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The Unlikelihood of Rate Cuts and Why That’s Not So Bad

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The Federal Reserve’s interest rate hike cycle has been a major concern for Wall Street, as it has battered markets and tested investor morale. While a pause in interest rate hikes seems likely, experts suggest that cuts may be farther off than expected. In this article, we will explore why the Fed probably won’t cut rates anytime soon and the potential consequences of cutting rates prematurely.

Why the Fed Is Unlikely to Cut Rates Anytime Soon

According to experts, the Federal Reserve is unlikely to cut rates anytime soon as long as the economy remains strong. They suggest that a rate-hike pause could be better for stocks than a cut. Although prices are stabilizing, inflation is still above the Federal Reserve’s two percent target, while American unemployment is at a record low. The US housing market is cooling down, but low inventory and persistent demand are pushing home prices higher in some parts of the country. These factors indicate that the Fed has no strong reason to pivot to lowering rates yet.

The Fed Cuts Rates Only in a Crisis

Kara Murphy, chief investment officer at Kestra Investment Management, stated that the Fed rarely cuts rates without some crisis in between. The last time the Fed slashed rates was in March 2020, after an emergency meeting. During this time, the Covid-19 pandemic caused US markets to tumble into the first bear market in 11 years. This resulted in some panic, as many feared that the global economy would go into a deep recession.

The recent collapses of Silicon Valley Bank, Signature Bank, and First Republic Bank have raised concerns about potential turmoil in the banking sector and credit standards tightening. However, these disturbances have been limited to regional banks, and financial and economic leaders have assured that the banking sector remains stable.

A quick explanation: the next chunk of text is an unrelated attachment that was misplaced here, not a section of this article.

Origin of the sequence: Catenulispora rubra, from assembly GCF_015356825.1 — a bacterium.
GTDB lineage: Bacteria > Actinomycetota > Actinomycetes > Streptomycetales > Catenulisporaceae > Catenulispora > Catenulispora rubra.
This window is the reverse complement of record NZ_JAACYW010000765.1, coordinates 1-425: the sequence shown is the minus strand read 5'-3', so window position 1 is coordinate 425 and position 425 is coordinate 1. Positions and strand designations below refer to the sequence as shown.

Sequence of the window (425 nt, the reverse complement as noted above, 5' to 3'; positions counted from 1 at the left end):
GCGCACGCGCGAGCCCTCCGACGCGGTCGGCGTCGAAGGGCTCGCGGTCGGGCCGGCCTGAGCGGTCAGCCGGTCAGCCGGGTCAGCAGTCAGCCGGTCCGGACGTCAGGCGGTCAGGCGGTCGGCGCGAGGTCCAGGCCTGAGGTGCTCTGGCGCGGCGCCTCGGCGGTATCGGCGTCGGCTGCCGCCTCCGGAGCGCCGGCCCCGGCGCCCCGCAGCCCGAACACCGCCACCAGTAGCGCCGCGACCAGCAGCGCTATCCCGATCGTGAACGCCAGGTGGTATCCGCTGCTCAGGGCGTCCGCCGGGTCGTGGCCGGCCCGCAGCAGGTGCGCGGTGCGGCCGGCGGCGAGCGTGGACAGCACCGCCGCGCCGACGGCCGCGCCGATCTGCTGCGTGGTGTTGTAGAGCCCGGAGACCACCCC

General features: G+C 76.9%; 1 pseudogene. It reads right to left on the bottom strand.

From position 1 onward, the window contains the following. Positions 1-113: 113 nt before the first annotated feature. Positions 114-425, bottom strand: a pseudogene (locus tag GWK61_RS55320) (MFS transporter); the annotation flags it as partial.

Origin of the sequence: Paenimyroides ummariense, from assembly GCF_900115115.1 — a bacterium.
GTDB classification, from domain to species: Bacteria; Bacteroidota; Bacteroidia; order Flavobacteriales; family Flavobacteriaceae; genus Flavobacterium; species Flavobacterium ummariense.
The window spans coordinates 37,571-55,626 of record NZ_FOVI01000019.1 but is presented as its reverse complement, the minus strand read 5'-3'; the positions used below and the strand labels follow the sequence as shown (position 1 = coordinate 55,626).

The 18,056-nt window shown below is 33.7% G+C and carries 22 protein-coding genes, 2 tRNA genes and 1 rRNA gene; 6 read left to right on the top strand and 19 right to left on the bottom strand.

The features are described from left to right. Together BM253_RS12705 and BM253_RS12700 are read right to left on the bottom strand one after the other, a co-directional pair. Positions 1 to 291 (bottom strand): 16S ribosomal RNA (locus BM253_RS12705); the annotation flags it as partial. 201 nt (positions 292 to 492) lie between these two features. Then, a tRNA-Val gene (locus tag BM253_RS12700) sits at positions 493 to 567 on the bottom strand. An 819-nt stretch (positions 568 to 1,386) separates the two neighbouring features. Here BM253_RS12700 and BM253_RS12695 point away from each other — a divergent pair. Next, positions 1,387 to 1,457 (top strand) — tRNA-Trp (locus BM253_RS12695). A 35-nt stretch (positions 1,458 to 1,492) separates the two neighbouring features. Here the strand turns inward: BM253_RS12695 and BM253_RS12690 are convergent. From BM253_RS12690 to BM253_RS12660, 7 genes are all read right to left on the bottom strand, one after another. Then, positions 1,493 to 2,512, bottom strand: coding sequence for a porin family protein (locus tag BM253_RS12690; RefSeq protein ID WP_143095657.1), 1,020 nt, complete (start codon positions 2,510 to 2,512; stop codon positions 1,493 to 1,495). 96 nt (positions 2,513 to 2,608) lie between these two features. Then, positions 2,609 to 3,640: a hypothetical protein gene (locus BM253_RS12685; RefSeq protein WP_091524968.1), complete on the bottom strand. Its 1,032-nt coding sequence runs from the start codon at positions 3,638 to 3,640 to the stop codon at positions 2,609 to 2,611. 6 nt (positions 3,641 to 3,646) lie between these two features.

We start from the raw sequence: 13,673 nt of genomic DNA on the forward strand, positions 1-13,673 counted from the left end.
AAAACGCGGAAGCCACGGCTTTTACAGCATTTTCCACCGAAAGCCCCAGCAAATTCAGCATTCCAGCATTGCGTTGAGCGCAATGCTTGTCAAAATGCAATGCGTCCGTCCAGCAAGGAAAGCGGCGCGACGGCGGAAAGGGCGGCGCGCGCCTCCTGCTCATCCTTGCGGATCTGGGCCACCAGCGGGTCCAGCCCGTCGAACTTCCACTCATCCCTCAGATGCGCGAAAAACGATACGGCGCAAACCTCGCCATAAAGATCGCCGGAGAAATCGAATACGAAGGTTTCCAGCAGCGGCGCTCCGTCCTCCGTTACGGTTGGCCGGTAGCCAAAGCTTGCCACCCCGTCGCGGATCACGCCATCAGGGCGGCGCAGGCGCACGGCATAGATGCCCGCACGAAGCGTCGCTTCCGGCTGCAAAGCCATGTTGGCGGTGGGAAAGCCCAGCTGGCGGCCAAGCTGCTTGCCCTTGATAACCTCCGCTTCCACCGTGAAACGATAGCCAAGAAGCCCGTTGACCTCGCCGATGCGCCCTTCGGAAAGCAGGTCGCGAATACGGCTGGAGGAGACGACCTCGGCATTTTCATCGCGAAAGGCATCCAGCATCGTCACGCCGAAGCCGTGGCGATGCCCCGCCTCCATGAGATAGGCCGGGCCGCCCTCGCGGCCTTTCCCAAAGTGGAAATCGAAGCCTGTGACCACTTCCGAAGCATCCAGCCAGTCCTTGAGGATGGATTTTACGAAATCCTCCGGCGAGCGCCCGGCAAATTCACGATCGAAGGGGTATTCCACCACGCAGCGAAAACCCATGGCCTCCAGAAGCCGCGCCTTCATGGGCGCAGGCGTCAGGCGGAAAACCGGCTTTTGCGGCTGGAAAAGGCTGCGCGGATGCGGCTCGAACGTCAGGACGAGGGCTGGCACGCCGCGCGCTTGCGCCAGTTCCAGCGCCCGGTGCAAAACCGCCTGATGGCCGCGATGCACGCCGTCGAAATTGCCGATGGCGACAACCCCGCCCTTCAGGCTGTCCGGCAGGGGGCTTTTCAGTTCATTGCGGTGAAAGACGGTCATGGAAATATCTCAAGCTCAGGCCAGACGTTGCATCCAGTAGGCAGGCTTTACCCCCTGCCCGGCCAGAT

According to Liz Ann Sonders, chief investment strategist at Charles Schwab, a significant downturn in the banking sector, labor market, or the economy would need to happen for the central bank to consider lowering rates in July. Sonders also added that the Fed would lose its credibility if it decided to cut rates without any valid reason after hiking them previously.

Cutting Rates Prematurely Could Have Grave Consequences

While the Fed may bring down rates soon, it’s not guaranteed to benefit the stock market. Credit Suisse’s report suggests that following a pivot to rate cuts, stocks tend to perform tepidly compared to a pause. The S&P 500 has historically climbed by 16.9 percent on average in the 12 months after the last hike of a Fed rate cycle, but it has fallen by one percent in the 12 months following the first rate cut. The analysts warn that the upside would be limited if the Fed were to ease rates in July. Premature rate cuts could have severe economic consequences, as seen between 1972 and 1974 when inflation rose sharply after the Fed cut rates. 

The Fed is unlikely to be in a hurry to cut rates this time, according to Marco Pirondini, US head of equities at Amundi. However, a Fed rate cut this year is not completely out of the cards, says Nicole Webb, senior vice president at Wealth Enhancement Group. The Fed may want to lower rates back down, but it’s unlikely to do it at the historical pace it’s raised them over the past year. Webb suggests that the Fed can slowly pace the rate down to 2.5 percent without causing inflation to spike.

Final Thoughts

While a pause in interest rate hikes seems likely, experts suggest that cuts may be farther off than expected. Inflation remains sticky, and the economy has remained strong, making it unlikely that the Fed will pivot to lowering rates anytime soon. Cutting rates prematurely could also have severe economic consequences, as seen in the past, and could damage the Fed’s credibility. The Fed is unlikely to be in a hurry to cut rates this time, and while a rate cut this year is not completely out of the cards, it’s unlikely to happen at the historical pace the Fed raised them over the past year.

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